Henry Taylor, the democratic king of portraiture, makes his L.A. homecoming at MOCA’s Pacific Asia Museum on February 15.
The first time I saw King Henry Taylor was in 1994, at the very first Los Angeles MOCA exhibition, “The Art of L.A.” For three days, Taylor was on display along with more than 10,000 other works by around 800 American artists, many of whom had never set foot in Los Angeles before. The exhibition was held at the first Los Angeles County Museum of Art: the museum was in its third location since its opening in 1892.
Over the last several years, Taylor has been on show in a series of MOCA exhibitions, and he has recently been on the move, with a new studio space in East L.A., and his first solo show at the Fine Arts Museums of San Francisco, which will run through April. What’s more, Taylor is back at LACMA this week, as part of a new exhibit called “Vanity Fair: King Henry Taylor and the LACMA Collection.”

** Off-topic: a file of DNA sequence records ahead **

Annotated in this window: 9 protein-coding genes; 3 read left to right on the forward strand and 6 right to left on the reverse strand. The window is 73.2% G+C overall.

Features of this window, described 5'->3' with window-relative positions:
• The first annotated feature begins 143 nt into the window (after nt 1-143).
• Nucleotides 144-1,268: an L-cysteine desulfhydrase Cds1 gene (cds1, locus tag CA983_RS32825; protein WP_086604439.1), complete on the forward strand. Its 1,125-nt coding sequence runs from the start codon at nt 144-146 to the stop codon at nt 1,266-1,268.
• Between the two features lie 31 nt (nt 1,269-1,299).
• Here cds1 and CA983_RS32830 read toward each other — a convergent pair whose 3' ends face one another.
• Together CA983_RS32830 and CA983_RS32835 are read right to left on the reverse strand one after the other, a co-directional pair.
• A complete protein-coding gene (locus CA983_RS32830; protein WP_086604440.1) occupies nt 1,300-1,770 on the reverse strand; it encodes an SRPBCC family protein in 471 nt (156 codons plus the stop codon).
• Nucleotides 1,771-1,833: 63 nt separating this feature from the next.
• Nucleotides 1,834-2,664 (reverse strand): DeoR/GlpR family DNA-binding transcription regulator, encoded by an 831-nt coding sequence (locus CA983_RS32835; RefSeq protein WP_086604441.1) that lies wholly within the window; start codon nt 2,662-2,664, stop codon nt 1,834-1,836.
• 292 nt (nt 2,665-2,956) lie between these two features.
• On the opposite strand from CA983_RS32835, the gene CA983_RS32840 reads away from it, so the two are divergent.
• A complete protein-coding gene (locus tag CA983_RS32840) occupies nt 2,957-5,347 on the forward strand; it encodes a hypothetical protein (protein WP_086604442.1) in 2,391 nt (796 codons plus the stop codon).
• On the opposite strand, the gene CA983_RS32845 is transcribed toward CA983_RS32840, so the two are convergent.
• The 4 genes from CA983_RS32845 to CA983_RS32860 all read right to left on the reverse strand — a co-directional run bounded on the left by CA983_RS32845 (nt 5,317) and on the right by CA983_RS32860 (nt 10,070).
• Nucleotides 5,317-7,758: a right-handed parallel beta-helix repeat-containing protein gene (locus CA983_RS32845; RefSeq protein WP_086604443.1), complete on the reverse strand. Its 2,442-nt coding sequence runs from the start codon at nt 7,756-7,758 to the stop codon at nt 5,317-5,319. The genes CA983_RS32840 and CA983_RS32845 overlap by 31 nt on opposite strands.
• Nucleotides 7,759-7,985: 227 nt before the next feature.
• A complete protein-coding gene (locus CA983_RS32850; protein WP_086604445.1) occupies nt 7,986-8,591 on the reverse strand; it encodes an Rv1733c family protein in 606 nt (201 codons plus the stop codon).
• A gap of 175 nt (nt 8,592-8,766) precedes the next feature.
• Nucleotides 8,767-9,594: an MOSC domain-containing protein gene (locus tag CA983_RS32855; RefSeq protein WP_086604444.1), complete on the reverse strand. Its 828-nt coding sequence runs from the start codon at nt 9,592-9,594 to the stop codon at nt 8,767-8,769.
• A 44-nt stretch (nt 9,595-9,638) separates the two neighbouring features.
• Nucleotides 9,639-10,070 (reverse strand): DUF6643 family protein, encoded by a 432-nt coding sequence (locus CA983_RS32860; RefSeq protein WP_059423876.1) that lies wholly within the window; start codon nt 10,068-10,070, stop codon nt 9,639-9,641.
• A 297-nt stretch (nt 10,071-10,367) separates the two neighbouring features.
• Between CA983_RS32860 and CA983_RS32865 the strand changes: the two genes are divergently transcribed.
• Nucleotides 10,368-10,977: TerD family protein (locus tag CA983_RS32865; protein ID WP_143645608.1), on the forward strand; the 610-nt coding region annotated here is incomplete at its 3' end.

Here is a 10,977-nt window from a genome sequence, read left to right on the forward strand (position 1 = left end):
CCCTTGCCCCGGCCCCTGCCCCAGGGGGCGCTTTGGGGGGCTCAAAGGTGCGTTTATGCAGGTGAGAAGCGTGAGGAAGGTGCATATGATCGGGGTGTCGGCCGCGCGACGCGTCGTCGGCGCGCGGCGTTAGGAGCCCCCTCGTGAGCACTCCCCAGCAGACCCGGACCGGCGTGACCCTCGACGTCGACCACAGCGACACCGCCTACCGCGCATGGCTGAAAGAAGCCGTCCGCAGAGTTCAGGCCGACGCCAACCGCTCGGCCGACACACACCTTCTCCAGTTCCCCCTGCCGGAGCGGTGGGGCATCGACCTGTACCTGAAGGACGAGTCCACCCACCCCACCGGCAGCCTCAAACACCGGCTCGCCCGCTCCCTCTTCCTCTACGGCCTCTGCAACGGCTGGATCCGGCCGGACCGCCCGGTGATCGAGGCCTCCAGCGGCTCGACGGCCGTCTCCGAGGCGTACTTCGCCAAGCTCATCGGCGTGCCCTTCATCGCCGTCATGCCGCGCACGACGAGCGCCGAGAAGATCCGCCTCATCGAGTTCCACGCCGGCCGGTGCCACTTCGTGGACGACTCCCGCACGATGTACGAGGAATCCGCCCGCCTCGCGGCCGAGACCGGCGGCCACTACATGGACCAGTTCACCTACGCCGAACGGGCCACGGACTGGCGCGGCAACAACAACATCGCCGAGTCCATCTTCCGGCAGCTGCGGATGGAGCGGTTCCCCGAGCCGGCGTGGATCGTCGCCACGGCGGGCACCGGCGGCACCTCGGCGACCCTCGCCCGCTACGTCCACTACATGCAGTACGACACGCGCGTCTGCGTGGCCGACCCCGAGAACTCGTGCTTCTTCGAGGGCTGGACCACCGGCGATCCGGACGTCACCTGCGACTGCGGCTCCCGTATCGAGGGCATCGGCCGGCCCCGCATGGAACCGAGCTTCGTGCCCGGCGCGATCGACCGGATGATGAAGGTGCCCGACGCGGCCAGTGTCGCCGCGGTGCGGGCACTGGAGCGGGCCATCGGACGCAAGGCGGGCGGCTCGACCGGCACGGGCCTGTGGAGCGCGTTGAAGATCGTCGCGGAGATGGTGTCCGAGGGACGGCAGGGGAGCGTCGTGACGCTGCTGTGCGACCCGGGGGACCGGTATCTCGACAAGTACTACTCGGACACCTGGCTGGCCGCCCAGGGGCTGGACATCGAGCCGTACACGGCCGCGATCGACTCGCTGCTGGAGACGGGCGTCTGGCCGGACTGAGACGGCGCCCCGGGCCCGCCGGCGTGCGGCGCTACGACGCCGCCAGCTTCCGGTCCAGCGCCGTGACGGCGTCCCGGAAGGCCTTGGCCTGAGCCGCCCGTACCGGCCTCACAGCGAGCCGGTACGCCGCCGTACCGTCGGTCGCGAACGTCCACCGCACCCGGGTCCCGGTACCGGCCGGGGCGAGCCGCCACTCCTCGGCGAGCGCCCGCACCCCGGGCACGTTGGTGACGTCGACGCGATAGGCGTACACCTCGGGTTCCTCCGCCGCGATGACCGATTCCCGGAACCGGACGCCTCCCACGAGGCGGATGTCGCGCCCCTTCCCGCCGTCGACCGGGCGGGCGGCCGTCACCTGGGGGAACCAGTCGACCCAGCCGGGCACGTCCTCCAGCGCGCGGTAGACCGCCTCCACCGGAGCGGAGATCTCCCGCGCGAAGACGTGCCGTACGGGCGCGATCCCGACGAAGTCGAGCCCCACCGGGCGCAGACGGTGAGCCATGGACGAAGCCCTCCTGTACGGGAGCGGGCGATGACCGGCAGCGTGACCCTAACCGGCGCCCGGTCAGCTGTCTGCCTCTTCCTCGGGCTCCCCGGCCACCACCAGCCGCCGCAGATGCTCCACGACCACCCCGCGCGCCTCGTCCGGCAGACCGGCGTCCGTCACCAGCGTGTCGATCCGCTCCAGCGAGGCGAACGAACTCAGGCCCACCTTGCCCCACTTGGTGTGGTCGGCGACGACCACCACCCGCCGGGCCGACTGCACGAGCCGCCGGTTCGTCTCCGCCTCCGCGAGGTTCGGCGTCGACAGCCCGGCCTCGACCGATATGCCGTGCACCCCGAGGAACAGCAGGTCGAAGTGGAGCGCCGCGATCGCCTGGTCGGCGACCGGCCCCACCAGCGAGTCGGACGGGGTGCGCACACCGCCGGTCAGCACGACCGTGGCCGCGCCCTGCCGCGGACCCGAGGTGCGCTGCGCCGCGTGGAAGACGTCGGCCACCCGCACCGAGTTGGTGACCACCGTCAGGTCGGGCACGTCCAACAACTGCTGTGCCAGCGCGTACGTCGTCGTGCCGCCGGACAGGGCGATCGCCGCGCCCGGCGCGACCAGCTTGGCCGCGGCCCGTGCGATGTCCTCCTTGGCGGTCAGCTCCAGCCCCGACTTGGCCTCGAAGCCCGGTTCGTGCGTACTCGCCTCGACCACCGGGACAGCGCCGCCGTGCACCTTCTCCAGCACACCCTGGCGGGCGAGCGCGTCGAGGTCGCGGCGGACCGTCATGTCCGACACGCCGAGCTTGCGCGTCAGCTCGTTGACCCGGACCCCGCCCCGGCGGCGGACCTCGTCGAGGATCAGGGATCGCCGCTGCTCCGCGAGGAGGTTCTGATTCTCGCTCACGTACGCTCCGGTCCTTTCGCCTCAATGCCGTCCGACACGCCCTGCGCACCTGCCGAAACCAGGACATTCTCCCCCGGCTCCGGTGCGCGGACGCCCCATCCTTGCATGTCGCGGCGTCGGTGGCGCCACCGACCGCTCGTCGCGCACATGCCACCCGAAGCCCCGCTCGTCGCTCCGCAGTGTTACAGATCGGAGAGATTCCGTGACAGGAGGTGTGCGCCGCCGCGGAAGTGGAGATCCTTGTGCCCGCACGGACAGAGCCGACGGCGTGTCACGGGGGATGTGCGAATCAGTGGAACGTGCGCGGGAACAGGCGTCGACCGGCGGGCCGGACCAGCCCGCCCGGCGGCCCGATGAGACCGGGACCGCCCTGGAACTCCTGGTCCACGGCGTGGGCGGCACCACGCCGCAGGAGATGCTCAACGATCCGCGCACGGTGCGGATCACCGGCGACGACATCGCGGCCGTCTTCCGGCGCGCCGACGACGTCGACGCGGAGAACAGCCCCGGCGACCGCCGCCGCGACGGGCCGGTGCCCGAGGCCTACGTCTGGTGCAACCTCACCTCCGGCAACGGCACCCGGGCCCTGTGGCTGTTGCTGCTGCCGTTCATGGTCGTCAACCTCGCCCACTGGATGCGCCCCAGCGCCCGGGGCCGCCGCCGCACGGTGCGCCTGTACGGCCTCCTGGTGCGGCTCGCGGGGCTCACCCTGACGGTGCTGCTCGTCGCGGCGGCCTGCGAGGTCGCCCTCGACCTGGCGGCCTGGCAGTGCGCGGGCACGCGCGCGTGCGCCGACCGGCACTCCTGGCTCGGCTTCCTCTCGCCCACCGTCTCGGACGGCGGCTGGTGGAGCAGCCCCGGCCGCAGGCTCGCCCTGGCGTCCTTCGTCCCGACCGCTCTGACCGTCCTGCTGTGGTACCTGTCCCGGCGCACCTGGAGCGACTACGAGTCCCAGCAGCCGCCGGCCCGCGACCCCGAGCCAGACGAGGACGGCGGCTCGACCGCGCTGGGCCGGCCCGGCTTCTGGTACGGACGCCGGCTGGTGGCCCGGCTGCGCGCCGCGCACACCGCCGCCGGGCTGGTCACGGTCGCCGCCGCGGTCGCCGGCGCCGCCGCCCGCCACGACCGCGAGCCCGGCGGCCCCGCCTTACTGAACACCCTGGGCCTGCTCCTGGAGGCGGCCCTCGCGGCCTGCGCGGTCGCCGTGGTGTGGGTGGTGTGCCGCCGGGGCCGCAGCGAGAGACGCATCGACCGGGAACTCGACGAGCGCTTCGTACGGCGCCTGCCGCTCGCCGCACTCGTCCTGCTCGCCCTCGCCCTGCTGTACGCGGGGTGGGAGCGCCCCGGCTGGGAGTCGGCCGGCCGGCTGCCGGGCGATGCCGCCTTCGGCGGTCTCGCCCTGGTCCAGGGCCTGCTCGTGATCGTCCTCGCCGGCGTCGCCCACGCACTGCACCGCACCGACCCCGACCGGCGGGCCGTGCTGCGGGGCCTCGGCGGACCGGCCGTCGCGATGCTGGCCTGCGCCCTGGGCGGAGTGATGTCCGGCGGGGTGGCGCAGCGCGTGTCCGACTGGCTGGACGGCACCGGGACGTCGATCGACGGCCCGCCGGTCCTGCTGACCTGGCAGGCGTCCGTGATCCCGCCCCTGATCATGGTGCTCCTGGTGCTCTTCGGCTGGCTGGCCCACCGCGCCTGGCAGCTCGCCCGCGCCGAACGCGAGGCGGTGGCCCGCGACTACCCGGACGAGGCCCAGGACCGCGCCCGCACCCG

The show, which has just been announced, features the most significant Taylor collection ever assembled by the museum, which has been collecting and conserving his work since the 1930s. In addition, in collaboration with the UCLA art museum, and with help from the University of Pennsylvania art department, which Taylor taught in the early 1900s, along with the Los Angeles County Museum of Art, LACMA has brought his work up to date — in a museum setting — as the curator of the “King of Portraiture” exhibit.
In addition to the extensive collection of Taylor’s works, LACMA also will be adding an important new contribution: a large collection of Taylor’s etchings and photographic prints of L.A. buildings, buildings in L.A. in general, and buildings in Southern California.
Taylor is one of those “museum men” who have never set foot in a museum before, but,